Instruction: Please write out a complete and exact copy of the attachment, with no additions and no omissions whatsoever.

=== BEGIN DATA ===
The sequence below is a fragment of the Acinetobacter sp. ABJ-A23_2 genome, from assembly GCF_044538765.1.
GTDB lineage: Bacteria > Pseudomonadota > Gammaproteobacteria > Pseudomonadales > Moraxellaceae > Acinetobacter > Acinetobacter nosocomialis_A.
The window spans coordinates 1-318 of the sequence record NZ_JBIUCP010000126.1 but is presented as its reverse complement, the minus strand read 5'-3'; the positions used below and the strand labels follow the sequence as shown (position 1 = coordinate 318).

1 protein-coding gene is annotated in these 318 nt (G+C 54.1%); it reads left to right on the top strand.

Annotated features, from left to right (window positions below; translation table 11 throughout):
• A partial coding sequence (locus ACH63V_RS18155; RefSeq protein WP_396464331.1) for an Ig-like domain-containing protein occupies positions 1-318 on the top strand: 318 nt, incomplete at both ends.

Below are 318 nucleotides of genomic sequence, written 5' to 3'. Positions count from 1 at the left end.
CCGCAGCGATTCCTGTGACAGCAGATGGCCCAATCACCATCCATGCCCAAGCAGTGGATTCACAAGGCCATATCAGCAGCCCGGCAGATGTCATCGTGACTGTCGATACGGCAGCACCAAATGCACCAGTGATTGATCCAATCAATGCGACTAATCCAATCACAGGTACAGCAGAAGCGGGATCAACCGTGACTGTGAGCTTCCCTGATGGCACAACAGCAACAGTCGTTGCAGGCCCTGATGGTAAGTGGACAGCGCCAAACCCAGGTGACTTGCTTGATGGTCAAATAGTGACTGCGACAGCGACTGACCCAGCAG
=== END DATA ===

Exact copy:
The sequence below is a fragment of the Acinetobacter sp. ABJ-A23_2 genome, from assembly GCF_044538765.1.
GTDB lineage: Bacteria > Pseudomonadota > Gammaproteobacteria > Pseudomonadales > Moraxellaceae > Acinetobacter > Acinetobacter nosocomialis_A.
The window spans coordinates 1-318 of the sequence record NZ_JBIUCP010000126.1 but is presented as its reverse complement, the minus strand read 5'-3'; the positions used below and the strand labels follow the sequence as shown (position 1 = coordinate 318).

1 protein-coding gene is annotated in these 318 nt (G+C 54.1%); it reads left to right on the top strand.

Annotated features, from left to right (window positions below; translation table 11 throughout):
• A partial coding sequence (locus ACH63V_RS18155; RefSeq protein WP_396464331.1) for an Ig-like domain-containing protein occupies positions 1-318 on the top strand: 318 nt, incomplete at both ends.

Below are 318 nucleotides of genomic sequence, written 5' to 3'. Positions count from 1 at the left end.
CCGCAGCGATTCCTGTGACAGCAGATGGCCCAATCACCATCCATGCCCAAGCAGTGGATTCACAAGGCCATATCAGCAGCCCGGCAGATGTCATCGTGACTGTCGATACGGCAGCACCAAATGCACCAGTGATTGATCCAATCAATGCGACTAATCCAATCACAGGTACAGCAGAAGCGGGATCAACCGTGACTGTGAGCTTCCCTGATGGCACAACAGCAACAGTCGTTGCAGGCCCTGATGGTAAGTGGACAGCGCCAAACCCAGGTGACTTGCTTGATGGTCAAATAGTGACTGCGACAGCGACTGACCCAGCAG